Tom Marling has a PhD in History from Hong Kong Baptist University. His research interests include late-Qing tabloid fiction and the urban environment of Shanghai, and the history of pre-CCP organised labour in south China. He is one of the co-editors of Collected Essays of To the Seas and Beyond: An International Conference on the Maritime Silk Road (Hong Kong Museum of History and Hong Kong Baptist University Department of History, 2018).

Note: This review gives the views of the author, and not the position of the LSE Review of Books blog, or of the London School of Economics.


Review translated by Martina Chow and Riccardo Cociani and proof-read by Fei Yuan (Mandarin LN808-2, teacher Fei Yuan)



在1661年的“大撤离”中,中国的清朝(1636-1912)实行了单方面的海洋禁令。因为他害怕台湾和华南地区的,康熙皇帝把广东、福建、浙江、江苏和山东的人口强制迁移到内地,返回海岸的惩罚是死刑。在今天的世界上一些人口最稠密的土地 – 包括现代香港、深圳、珠海和厦门,没有平民可以涉足,也没有船只会出海。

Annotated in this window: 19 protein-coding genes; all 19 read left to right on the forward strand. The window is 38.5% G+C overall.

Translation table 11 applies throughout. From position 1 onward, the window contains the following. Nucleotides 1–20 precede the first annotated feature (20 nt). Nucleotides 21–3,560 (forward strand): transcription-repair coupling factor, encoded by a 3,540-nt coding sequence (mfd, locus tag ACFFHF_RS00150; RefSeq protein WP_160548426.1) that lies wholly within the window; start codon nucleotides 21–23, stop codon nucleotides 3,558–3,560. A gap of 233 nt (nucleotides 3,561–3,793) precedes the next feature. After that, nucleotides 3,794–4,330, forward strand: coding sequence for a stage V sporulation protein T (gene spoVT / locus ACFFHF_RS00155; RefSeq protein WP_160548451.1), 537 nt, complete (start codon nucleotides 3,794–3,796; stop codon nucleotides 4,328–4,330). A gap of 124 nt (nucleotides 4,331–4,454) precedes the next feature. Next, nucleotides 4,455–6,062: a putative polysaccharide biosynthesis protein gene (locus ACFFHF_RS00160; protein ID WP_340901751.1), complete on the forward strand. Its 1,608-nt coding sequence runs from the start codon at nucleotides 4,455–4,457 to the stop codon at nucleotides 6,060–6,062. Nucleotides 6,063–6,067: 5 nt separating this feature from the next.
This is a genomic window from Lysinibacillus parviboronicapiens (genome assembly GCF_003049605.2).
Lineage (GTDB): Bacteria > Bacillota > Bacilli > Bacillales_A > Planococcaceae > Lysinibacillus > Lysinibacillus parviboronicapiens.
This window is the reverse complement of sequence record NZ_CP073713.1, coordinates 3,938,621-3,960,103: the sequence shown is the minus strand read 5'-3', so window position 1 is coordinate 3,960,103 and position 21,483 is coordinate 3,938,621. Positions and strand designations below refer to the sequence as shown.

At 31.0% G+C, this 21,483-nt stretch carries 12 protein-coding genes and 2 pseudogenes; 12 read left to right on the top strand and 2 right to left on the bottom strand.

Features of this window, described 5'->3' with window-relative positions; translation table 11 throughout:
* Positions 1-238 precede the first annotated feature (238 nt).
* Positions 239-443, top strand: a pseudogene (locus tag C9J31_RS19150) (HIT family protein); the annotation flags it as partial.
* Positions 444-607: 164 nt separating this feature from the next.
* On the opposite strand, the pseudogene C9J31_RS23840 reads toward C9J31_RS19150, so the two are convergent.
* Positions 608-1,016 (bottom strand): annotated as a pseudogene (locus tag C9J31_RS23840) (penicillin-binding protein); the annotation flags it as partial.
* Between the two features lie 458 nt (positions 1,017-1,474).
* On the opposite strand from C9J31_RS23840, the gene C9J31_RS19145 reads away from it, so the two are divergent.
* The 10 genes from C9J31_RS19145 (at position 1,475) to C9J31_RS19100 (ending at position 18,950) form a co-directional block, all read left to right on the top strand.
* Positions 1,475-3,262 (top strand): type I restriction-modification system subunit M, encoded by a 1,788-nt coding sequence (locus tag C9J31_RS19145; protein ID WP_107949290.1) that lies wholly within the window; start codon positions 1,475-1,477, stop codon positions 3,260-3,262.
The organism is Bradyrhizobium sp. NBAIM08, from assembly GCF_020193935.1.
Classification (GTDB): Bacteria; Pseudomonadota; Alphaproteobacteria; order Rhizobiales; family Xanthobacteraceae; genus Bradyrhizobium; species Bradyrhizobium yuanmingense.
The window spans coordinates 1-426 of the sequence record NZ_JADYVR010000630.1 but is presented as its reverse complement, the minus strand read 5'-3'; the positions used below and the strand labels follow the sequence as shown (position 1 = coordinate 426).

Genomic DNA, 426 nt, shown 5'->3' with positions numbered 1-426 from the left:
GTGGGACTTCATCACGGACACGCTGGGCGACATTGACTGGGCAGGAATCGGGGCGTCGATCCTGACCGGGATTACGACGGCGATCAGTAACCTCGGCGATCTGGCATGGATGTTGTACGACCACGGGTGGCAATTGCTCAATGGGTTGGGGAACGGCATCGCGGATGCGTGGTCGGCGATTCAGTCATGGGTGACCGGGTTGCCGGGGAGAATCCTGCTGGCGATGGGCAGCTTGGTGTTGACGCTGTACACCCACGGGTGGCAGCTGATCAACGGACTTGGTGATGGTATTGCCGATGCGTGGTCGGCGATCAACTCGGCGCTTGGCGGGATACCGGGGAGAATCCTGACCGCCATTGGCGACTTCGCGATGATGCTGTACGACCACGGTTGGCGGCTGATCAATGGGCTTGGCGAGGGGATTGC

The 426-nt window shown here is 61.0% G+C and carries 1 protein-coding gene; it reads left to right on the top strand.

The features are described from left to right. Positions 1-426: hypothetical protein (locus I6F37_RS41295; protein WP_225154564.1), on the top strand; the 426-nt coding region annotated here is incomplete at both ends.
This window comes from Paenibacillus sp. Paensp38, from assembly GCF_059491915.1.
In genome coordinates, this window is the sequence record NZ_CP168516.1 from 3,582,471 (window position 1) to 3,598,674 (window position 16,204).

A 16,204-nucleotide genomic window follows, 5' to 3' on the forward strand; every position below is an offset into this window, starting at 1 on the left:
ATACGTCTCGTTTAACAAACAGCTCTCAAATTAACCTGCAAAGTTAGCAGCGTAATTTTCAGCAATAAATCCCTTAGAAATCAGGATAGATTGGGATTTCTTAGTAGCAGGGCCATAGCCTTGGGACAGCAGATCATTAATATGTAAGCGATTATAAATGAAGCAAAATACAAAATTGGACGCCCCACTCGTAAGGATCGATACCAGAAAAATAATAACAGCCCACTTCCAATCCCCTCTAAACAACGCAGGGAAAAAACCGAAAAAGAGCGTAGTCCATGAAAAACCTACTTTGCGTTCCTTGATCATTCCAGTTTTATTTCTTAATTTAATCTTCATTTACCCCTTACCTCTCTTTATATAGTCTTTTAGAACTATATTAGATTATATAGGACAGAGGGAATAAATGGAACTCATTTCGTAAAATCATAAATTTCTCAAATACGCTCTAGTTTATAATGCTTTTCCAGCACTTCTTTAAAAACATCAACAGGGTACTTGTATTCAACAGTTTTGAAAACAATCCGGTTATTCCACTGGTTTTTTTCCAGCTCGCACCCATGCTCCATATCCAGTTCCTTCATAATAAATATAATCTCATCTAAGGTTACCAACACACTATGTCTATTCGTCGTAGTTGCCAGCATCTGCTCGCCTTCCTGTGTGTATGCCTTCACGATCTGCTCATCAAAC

第三章“龙海军”提出,与宦官冒险家郑和指挥的明代不同,满清的海军更像现代海岸警卫队。因为满清对自己的海域国界越来越强的斗争性论证,在清楚地证明清朝对其海洋边界日益增强的领土主张的基础上,布琮任发现重建的海军通常负责将其力量投射到中国陆地的视线范围内,从而改变了商业上可行的“海洋空间”的狭窄区域。进入领土。满清的海军标语 “保护商业、消除海盗”是非常官僚的。但是,与现代的毒品战争不同,军事力量不是针对其他国家的力量,而是针对未经批准(即免税)的商业(盗版)正在破坏受制裁商业的顺利运作。

Image Credit: Fujian, China (yuen yan CC BY SA 2.0)


但是,对于中国南方人的不信任仍然流行着。政府经常担心航海商人可能会从他们在东南亚的栖息地返回,成为敌方的特工。这个怀疑也许说明了为什么对在南海发展军舰据点项目的热情下降了。这也不是没有道理的。 为了对抗海盗行为,为了保护地区的商人免受海盗的伤害,“龙海军”成立了,原来商人休耕时期中也会成为海盗。海盗通常不流血地屈服,还陆续被应征加入海军。在远离北方权力的情况下,政府发现它实际上是为了结束海盗花钱,而不是根除它。当南方海关控制的情况同样此存在麻烦时,南边的坎墩(今天称为“广州”),其实处理者跟西方国家的大多数贸易,面临着腐败的顽固问题,即使地区官员极力反对任何垄断的减少。